It was the autumn of ‘78 and the Matrimonial Property Act 1976, with its radical concept of equal sharing, had barely been in force for a year. Like many lawyers I was still struggling to come to grips with it.
Then out of the blue there came an invitation to address the Taihape division of the Country Women’s Institute on the implications of the new Act. My initial reaction was to decline it.
Apparently, they liked to invite someone from Massey University every year. Surely someone else could speak, albeit on a different topic.
‘Don’t be too hasty’, said a colleague. ‘They’re lovely ladies and you’ll come home with a boot full of food.’
Like “silly old Pooh Bear” my stomach won out and I accepted.
My recently-widowed mother accompanied me. She’d been born just ‘up the road’ in Raetihi. Travelling on the train from Ohakune to Taihape to play basketball had been one of the memorable aspects of her adolescence.
The weather was glorious – the Rangitikei at its sparking, late autumn best. We travelled up route 54 through beautiful farming country with its quaint settlements – Cheltenham, Waituna West, Rewa - before joining Highway 1 north of Hunterville.
My address was to take place at the Taihape Golf Club. Given the venue, I couldn’t help thinking of my late father.
Dad loved his golf. One his dreams was to do a ‘course-crawl’ around the rural golf courses of the Rangitikei-Manawatu. As the son with the most interest in the game – a “future Bob Charles” (a fellow “cack-hander”), complete with Bob’s action-gusset, short-sleeved shirts – Dad was keen for me to accompany him.
Finding a park at the Taihape links proved quite a challenge. I put that down to the balmy weather. The mid-week golfers were obviously out in force.
As I entered the club-house the sound of hearty women’s chatter greeted me. Feeling slightly ill-at-ease I entered a very large room. It was full to overflowing with ruddy-faced women of ample proportions.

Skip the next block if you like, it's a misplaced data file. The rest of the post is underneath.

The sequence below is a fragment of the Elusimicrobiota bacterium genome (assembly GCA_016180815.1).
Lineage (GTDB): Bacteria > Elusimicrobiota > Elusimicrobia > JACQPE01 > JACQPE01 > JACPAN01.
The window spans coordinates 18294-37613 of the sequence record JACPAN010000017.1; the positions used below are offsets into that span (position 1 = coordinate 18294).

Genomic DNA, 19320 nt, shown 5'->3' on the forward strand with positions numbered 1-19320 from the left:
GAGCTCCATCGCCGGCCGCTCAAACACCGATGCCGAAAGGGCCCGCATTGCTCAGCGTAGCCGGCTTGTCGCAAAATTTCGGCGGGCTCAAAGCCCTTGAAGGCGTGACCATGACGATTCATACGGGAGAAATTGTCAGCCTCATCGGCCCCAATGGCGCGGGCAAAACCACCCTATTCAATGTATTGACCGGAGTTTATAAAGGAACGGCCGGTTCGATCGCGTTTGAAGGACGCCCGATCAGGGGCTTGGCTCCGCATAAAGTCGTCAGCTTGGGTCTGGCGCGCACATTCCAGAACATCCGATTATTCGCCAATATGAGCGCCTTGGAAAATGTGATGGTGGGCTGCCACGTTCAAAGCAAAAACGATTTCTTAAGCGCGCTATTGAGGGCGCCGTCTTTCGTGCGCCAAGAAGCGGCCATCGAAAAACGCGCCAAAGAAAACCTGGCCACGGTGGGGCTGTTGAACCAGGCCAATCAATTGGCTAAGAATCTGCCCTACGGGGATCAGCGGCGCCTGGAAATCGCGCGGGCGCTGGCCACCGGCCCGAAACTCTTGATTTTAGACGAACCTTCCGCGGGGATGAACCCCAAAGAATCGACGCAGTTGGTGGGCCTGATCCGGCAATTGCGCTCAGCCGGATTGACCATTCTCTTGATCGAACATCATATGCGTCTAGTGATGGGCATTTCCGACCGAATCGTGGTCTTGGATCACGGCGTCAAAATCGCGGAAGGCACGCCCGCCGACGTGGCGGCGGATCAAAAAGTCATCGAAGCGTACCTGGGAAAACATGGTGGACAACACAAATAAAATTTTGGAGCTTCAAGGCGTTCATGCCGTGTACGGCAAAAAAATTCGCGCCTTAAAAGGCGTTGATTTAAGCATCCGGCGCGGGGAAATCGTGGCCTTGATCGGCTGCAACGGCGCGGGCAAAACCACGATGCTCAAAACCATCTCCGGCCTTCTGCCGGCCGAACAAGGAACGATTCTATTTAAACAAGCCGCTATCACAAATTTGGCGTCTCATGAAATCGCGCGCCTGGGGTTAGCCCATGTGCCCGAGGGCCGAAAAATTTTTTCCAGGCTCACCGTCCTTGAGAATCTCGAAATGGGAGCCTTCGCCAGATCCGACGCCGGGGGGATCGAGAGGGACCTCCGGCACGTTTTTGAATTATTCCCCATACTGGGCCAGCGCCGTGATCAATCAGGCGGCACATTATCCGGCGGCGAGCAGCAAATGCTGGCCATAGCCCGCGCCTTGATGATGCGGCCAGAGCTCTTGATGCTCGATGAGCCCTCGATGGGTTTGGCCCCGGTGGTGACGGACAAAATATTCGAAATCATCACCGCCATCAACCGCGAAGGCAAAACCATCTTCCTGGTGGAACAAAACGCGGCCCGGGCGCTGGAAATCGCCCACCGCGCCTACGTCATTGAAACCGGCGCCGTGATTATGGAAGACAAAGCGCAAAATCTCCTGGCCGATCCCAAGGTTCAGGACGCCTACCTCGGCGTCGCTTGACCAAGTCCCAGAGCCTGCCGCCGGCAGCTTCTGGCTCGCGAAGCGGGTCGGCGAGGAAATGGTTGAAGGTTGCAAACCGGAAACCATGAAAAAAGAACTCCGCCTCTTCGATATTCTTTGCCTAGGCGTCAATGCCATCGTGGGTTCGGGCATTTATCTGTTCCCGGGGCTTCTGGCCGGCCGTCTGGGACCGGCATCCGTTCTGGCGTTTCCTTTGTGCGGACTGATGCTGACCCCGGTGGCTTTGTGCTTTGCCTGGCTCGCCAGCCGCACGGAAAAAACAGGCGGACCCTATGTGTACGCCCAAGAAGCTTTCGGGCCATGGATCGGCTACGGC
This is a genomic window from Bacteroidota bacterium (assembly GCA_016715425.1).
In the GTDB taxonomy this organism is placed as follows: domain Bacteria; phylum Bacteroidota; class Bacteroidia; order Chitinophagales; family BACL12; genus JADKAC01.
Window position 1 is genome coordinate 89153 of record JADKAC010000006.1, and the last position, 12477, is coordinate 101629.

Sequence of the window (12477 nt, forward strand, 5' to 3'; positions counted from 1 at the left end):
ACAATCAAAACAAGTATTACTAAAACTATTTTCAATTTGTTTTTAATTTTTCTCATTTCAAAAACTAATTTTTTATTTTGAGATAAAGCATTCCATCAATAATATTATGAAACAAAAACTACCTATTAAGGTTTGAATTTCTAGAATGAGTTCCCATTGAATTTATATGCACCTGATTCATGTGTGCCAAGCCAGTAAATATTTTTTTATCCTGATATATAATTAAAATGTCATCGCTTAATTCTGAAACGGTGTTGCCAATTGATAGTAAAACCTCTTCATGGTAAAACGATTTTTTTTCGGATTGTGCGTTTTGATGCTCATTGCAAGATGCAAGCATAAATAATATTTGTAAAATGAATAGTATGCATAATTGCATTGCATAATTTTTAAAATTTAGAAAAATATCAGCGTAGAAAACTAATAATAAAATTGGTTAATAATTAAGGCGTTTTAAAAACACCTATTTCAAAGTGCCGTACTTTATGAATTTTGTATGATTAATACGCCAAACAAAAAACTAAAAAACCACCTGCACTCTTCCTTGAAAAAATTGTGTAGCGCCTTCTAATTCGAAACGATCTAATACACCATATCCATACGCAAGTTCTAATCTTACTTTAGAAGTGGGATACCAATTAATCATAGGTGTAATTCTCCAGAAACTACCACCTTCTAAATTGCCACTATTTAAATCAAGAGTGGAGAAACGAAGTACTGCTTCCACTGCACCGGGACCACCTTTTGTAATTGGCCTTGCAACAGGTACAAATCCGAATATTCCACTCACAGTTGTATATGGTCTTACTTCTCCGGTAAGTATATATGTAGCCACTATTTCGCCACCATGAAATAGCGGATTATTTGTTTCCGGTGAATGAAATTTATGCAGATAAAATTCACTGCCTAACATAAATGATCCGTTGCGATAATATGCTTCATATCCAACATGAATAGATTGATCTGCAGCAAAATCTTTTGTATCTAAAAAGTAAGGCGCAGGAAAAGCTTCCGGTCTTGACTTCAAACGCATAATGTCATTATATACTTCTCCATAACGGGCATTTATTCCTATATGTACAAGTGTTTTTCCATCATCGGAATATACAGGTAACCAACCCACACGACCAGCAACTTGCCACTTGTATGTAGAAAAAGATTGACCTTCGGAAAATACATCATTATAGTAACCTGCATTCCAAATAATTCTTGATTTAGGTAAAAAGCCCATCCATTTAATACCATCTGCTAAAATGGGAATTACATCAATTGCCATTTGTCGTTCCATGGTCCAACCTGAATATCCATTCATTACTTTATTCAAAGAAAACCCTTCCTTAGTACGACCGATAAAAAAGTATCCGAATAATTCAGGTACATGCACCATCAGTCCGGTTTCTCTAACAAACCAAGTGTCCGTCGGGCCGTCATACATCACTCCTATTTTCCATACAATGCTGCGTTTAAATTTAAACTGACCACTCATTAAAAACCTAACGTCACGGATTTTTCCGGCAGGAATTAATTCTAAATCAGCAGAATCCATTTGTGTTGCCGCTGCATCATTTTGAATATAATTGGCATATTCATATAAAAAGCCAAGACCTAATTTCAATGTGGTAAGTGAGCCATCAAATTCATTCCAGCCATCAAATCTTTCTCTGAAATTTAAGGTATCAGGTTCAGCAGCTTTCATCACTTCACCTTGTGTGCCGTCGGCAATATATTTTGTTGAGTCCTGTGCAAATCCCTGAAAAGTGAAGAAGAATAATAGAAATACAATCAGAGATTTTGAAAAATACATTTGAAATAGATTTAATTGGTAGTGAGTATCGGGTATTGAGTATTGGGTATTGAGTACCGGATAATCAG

Once my initial shock subsided I invited my mother to sit beside me. Together we faced a sea of warm smiles. If my speech failed to fire, her innate charm and sparkling wit could well be my ‘secret weapon’.
Slipping quickly into lecturer mode I fell back on a well-tested ‘refuge’ – a series of case studies. The women were remarkably attentive. No paper darts came my way. You could have heard a pin drop.
They clapped when I finished. I remember feeling a sense of quiet satisfaction.
The MC then asked if there were any questions. Fortunately they were not particularly challenging.
Then a tall, powerfully-built woman rose to her feet. I assumed she had been asked to give the vote of thanks.
“Mr McBride, we’ve really enjoyed your stimulating address. You’ve given us so much to think about.”
“However, there was just one small flaw in your case studies.”
Whatever could that be? I remember feeling that I just wanted the floor to open up and swallow me.
“In all your case studies it was the man with the farm whose marriage had subsequently failed. In this area it’s not uncommon for a woman to own a farm. Not coming from this area you wouldn’t have been aware of that.”
Raucous laughter filled the room. I’m sure I heard one of the women mutter, “Good on you, Martha.”
By this stage, I could feel that my face was bright crimson. My mother gave me one of those ‘how do I disown him’ looks.
My questioner continued, “When a woman owns a farm before getting married, what’s the best way to protect it should her marriage subsequently fail?”
There was a long silence. Eventually I rose to my feet like a battered boxer. I did my best to answer. The audience clapped again.
Sure enough my Massey colleague had been right. The car’s boot was filled with fine country fare – enough to keep a bachelor going for a couple of months.
Barely out of Taihape my mother leaned towards me. “Son, in future you should get me to vet your speeches”. The rest of the journey passed in silence.
Nearly 20 years later in Wellington on a fleeting visit I bumped into a friend I hadn’t seen since the late 70s. We had a rapid-fire catch-up.
“You remember that speech you gave to the Taihape CWI.” (‘How could I forget’, I thought.)
“They were still talking about it months later.”
“Were they”, I replied, puffing my chest out a little.
“Not about you, silly man. They couldn’t stop talking about your mother.”
“Did you see her boots?” “Where did she get that dress?”
“She was the talk of the town for months.”